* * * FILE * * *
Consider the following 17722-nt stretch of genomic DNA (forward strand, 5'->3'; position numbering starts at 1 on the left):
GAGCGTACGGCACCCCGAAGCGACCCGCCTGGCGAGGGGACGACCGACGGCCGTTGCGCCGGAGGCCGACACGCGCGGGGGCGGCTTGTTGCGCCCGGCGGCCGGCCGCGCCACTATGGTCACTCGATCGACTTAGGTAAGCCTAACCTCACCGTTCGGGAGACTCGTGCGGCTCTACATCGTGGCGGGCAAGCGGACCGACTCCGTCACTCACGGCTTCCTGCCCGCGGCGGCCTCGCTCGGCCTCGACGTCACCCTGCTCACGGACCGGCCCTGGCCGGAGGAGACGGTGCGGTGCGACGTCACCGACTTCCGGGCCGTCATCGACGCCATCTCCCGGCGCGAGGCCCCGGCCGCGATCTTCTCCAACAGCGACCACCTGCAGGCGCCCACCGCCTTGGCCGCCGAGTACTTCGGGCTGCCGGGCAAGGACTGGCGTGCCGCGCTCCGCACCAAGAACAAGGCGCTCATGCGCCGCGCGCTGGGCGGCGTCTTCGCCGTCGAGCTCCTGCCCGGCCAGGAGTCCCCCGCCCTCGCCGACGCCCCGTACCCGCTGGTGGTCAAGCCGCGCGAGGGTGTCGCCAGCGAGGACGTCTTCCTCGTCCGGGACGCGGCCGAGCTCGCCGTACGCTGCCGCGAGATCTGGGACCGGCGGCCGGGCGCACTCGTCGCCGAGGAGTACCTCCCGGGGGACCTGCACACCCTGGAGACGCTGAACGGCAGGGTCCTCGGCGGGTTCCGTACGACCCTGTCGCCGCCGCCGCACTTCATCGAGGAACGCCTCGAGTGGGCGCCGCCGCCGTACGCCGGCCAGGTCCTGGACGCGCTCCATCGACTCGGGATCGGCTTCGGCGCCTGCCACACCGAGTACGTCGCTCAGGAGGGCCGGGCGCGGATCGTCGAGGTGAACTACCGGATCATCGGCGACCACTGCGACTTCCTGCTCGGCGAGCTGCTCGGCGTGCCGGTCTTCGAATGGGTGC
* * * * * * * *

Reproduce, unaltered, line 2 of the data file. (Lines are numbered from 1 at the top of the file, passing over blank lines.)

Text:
GAGCGTACGGCACCCCGAAGCGACCCGCCTGGCGAGGGGACGACCGACGGCCGTTGCGCCGGAGGCCGACACGCGCGGGGGCGGCTTGTTGCGCCCGGCGGCCGGCCGCGCCACTATGGTCACTCGATCGACTTAGGTAAGCCTAACCTCACCGTTCGGGAGACTCGTGCGGCTCTACATCGTGGCGGGCAAGCGGACCGACTCCGTCACTCACGGCTTCCTGCCCGCGGCGGCCTCGCTCGGCCTCGACGTCACCCTGCTCACGGACCGGCCCTGGCCGGAGGAGACGGTGCGGTGCGACGTCACCGACTTCCGGGCCGTCATCGACGCCATCTCCCGGCGCGAGGCCCCGGCCGCGATCTTCTCCAACAGCGACCACCTGCAGGCGCCCACCGCCTTGGCCGCCGAGTACTTCGGGCTGCCGGGCAAGGACTGGCGTGCCGCGCTCCGCACCAAGAACAAGGCGCTCATGCGCCGCGCGCTGGGCGGCGTCTTCGCCGTCGAGCTCCTGCCCGGCCAGGAGTCCCCCGCCCTCGCCGACGCCCCGTACCCGCTGGTGGTCAAGCCGCGCGAGGGTGTCGCCAGCGAGGACGTCTTCCTCGTCCGGGACGCGGCCGAGCTCGCCGTACGCTGCCGCGAGATCTGGGACCGGCGGCCGGGCGCACTCGTCGCCGAGGAGTACCTCCCGGGGGACCTGCACACCCTGGAGACGCTGAACGGCAGGGTCCTCGGCGGGTTCCGTACGACCCTGTCGCCGCCGCCGCACTTCATCGAGGAACGCCTCGAGTGGGCGCCGCCGCCGTACGCCGGCCAGGTCCTGGACGCGCTCCATCGACTCGGGATCGGCTTCGGCGCCTGCCACACCGAGTACGTCGCTCAGGAGGGCCGGGCGCGGATCGTCGAGGTGAACTACCGGATCATCGGCGACCACTGCGACTTCCTGCTCGGCGAGCTGCTCGGCGTGCCGGTCTTCGAATGGGTGC